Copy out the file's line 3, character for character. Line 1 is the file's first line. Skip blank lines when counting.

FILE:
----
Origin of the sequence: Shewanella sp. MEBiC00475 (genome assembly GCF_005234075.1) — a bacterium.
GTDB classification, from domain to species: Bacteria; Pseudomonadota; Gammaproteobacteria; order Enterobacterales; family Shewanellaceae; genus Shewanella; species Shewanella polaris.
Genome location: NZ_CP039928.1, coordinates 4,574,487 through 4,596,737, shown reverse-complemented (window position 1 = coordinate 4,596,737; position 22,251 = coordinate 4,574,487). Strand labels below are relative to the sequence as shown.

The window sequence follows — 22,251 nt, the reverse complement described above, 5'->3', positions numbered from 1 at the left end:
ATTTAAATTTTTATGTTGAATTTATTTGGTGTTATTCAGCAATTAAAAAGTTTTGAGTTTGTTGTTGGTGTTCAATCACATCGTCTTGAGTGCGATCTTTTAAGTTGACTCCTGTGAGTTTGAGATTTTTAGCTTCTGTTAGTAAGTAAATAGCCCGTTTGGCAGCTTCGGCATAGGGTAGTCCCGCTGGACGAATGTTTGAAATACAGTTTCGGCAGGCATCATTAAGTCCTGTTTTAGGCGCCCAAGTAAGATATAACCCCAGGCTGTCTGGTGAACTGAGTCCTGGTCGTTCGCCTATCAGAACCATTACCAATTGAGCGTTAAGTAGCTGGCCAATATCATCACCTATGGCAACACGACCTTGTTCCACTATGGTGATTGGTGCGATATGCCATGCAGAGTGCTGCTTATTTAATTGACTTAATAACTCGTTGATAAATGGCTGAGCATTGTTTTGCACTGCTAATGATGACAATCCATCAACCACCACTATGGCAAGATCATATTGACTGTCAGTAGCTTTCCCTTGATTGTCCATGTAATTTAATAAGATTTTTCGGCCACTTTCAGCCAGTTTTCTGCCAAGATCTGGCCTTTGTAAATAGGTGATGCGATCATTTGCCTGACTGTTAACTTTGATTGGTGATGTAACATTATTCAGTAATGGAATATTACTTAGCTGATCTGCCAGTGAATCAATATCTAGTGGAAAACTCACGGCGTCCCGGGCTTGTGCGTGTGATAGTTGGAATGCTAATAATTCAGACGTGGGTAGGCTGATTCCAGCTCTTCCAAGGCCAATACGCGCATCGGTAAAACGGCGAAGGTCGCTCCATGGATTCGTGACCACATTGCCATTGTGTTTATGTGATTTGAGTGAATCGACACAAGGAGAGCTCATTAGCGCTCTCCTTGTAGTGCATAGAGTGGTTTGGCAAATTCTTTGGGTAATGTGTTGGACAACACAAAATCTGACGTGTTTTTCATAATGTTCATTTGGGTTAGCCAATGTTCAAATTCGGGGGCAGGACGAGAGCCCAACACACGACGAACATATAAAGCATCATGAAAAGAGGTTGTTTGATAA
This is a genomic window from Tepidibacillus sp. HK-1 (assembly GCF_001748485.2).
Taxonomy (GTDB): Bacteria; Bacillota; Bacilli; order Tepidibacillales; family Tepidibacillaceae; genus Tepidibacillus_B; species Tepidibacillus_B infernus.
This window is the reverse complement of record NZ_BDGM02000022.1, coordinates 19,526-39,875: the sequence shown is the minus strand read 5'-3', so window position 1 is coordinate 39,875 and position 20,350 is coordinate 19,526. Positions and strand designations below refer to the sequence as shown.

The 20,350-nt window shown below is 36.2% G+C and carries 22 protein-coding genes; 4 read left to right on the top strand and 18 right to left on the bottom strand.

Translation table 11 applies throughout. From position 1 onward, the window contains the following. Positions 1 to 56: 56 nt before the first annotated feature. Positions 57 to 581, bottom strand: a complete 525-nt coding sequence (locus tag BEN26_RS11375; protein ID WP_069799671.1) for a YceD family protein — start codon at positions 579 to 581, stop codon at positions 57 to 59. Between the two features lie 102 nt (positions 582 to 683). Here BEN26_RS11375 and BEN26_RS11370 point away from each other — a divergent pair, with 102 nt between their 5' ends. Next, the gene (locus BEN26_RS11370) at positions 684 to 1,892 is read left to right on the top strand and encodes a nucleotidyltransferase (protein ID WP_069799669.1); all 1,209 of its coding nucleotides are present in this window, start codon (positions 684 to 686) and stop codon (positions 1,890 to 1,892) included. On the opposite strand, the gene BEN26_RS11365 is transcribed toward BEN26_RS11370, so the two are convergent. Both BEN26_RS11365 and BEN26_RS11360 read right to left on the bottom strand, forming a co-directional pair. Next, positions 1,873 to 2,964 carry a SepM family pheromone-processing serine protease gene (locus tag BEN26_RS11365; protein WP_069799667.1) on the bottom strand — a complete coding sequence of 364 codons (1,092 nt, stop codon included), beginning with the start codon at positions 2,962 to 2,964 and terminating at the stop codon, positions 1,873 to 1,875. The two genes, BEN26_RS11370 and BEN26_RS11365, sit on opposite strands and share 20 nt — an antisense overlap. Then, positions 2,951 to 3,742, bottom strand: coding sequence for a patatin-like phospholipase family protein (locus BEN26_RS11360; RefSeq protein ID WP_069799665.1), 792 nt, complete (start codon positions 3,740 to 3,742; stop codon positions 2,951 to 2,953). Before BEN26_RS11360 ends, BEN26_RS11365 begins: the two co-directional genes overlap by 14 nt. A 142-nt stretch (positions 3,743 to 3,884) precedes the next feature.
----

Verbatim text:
Genome location: NZ_CP039928.1, coordinates 4,574,487 through 4,596,737, shown reverse-complemented (window position 1 = coordinate 4,596,737; position 22,251 = coordinate 4,574,487). Strand labels below are relative to the sequence as shown.